INDIAN RIVER COUNTY — It could be more than a month before the special magistrate makes a recommendation to the county commission about higher wages for new and veteran sheriff’s deputies.
Arbitrator Dennis Campagna met with representatives from the Indian River County Sheriff’s Office and the International Union of Police Association, which governs 149 sworn officers, on Friday morning. The union and the sheriff’s office discussed the deadlock regarding offers and counter-offers presented from both sides after the two parties failed to reach an agreement on salary increases.
A decision was not reached Friday. Both parties will have 20 days to file summaries of their findings to Campagna after they receive transcripts from the meeting, according to attorney Wayne Helsby.
Campagna will then send his recommendation to the county commission.
Undersheriff Jim Harping and Helsby spoke on behalf of the sheriff’s office. The Indian River Deputies Association – under IUPA – was represented by Associate General Counsel Ryan W. Burton and Secretary Treasurer Katheryn Gibson.
The issue arose last year when the union began to negotiate for higher pay for deputies. In August 2018, the sheriff’s office gave the union a proposal, which included a starting salary increase from $38,950 to $42,000, Gibson said.
Also under the offer, deputies hired after May 1, 2018, would have their salary increased to $42,000, Harpring said. Deputies hired between May 1, 2017, and April 30, 2018, would be moved to $42,500.
“We can’t have our deputies who have been here more than a year making less than brand new deputies,” Harpring said.
All other deputies would get a 5 percent raise. Deputies at the top of the pay grade would get a $1,500 increase in pay.
The union, however, argued the offer would actually give employees who have worked at the agency for less than a year a 7 to 9 percent raise. That would be more than the 5 percent other deputies would receive.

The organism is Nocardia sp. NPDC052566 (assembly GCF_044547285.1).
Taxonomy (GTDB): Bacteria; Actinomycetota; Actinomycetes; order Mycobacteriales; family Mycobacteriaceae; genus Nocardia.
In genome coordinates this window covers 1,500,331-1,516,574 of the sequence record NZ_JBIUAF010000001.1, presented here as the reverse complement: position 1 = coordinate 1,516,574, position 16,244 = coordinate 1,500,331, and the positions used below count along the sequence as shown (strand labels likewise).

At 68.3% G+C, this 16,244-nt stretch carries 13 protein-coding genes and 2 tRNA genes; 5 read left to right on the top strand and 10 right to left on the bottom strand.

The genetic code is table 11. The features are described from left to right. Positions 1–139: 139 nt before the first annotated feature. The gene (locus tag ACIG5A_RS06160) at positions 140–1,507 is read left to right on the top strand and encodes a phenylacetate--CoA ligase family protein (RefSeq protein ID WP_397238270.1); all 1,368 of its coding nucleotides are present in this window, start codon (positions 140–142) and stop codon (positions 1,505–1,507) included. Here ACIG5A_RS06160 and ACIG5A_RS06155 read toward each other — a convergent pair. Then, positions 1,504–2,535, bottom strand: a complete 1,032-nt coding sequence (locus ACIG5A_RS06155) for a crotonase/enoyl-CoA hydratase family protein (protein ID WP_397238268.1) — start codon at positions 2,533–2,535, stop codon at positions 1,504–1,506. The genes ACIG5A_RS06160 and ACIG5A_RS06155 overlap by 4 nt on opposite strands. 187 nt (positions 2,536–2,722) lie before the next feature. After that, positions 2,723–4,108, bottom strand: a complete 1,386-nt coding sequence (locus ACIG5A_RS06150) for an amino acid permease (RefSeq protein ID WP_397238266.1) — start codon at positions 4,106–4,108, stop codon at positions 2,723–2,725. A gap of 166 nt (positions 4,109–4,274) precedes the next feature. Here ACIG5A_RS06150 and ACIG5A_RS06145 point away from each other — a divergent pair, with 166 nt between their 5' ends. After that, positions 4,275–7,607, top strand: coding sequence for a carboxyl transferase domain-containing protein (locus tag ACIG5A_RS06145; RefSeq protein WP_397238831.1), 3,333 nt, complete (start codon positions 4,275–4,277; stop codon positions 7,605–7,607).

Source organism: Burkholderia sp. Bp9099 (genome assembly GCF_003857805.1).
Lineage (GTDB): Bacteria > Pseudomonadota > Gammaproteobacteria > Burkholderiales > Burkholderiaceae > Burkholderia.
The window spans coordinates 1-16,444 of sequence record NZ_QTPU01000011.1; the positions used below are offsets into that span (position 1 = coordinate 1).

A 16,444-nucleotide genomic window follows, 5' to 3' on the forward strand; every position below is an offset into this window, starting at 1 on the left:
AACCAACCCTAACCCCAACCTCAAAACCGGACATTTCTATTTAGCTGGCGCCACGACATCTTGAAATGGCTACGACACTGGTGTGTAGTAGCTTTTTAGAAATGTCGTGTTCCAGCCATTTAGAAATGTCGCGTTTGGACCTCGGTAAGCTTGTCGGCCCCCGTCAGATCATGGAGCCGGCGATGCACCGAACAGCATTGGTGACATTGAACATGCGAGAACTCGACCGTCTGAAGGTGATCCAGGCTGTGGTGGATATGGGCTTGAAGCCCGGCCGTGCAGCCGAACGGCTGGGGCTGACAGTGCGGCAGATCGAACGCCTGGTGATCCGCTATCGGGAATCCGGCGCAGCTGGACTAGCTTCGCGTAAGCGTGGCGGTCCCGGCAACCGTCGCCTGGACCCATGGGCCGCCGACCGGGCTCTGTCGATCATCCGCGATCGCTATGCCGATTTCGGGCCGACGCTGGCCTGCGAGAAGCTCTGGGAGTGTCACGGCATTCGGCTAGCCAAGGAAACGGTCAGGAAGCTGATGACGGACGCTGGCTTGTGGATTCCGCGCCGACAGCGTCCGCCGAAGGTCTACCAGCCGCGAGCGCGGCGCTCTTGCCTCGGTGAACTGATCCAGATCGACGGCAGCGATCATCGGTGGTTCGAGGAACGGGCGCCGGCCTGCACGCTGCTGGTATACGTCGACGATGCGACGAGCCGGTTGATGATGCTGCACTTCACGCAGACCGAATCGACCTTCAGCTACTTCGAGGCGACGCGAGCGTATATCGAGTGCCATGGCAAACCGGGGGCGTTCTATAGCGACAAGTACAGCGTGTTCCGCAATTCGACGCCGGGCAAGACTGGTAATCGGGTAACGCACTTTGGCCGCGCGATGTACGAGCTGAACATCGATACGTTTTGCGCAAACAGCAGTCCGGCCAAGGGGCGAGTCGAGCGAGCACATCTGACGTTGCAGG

“The bigger raise would go to the new guys,” Andrew Bartuccelli, vice-president of the IUPA, said. “We didn’t think it was fair.”
The union presented the sheriff’s office with two counter-offers, which were both turned down.
The first offer included raising the starting salary to $41,000 and giving all other deputies the 5 percent increase, Gibson said. This would exclude the 15 deputies – who would be getting a top-out pay of about $63,000 – who have been with the sheriff’s office for at least 20 years.
The second was similar to the sheriff’s initial offer, except it included a $3,550 increase in pay for all deputies, Gibson said.
“With the new guys getting so much of a raise increase, it doesn’t make us feel valuable,” said sheriff’s Deputy David Rodriguez, who has worked for the agency for 11 years. “He wants to make the agency look good by raising the starting salary, but not taking care of employees who have been here. We all want the starting pay raised, but not at the cost of ours.”
The sheriff’s office had an annual budget of $51,900,000 for the 2018-2019 fiscal year, sheriff’s officials said.
Gibson said 12 deputies with experience have resigned in the past five years. Those deputies accepted jobs with higher pay in other locations, Gibson said.